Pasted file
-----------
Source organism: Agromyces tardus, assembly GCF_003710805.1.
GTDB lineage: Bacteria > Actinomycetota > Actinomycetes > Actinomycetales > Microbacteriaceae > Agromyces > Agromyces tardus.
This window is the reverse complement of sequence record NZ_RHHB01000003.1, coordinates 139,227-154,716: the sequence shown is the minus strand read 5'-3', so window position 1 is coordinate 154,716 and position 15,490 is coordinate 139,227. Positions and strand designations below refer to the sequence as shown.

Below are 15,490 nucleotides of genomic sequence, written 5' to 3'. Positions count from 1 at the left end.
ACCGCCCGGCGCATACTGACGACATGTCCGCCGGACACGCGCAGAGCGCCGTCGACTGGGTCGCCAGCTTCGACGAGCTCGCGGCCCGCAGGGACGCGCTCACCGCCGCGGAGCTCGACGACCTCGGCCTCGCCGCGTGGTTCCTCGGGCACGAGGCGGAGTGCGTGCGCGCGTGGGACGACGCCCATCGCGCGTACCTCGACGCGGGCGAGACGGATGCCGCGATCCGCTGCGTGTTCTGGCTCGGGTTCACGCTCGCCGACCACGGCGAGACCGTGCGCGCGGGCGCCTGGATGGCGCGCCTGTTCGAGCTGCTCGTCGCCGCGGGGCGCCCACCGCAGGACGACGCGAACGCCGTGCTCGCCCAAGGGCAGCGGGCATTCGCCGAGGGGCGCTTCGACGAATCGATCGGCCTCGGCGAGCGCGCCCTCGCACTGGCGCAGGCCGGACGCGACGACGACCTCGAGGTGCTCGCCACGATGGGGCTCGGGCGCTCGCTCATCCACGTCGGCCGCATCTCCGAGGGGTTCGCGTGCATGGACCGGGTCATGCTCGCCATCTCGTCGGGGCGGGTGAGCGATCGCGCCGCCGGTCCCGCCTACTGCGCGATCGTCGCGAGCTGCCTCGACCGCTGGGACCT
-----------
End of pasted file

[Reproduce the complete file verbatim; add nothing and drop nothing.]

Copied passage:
Source organism: Agromyces tardus, assembly GCF_003710805.1.
GTDB lineage: Bacteria > Actinomycetota > Actinomycetes > Actinomycetales > Microbacteriaceae > Agromyces > Agromyces tardus.
This window is the reverse complement of sequence record NZ_RHHB01000003.1, coordinates 139,227-154,716: the sequence shown is the minus strand read 5'-3', so window position 1 is coordinate 154,716 and position 15,490 is coordinate 139,227. Positions and strand designations below refer to the sequence as shown.

Below are 15,490 nucleotides of genomic sequence, written 5' to 3'. Positions count from 1 at the left end.
ACCGCCCGGCGCATACTGACGACATGTCCGCCGGACACGCGCAGAGCGCCGTCGACTGGGTCGCCAGCTTCGACGAGCTCGCGGCCCGCAGGGACGCGCTCACCGCCGCGGAGCTCGACGACCTCGGCCTCGCCGCGTGGTTCCTCGGGCACGAGGCGGAGTGCGTGCGCGCGTGGGACGACGCCCATCGCGCGTACCTCGACGCGGGCGAGACGGATGCCGCGATCCGCTGCGTGTTCTGGCTCGGGTTCACGCTCGCCGACCACGGCGAGACCGTGCGCGCGGGCGCCTGGATGGCGCGCCTGTTCGAGCTGCTCGTCGCCGCGGGGCGCCCACCGCAGGACGACGCGAACGCCGTGCTCGCCCAAGGGCAGCGGGCATTCGCCGAGGGGCGCTTCGACGAATCGATCGGCCTCGGCGAGCGCGCCCTCGCACTGGCGCAGGCCGGACGCGACGACGACCTCGAGGTGCTCGCCACGATGGGGCTCGGGCGCTCGCTCATCCACGTCGGCCGCATCTCCGAGGGGTTCGCGTGCATGGACCGGGTCATGCTCGCCATCTCGTCGGGGCGGGTGAGCGATCGCGCCGCCGGTCCCGCCTACTGCGCGATCGTCGCGAGCTGCCTCGACCGCTGGGACCT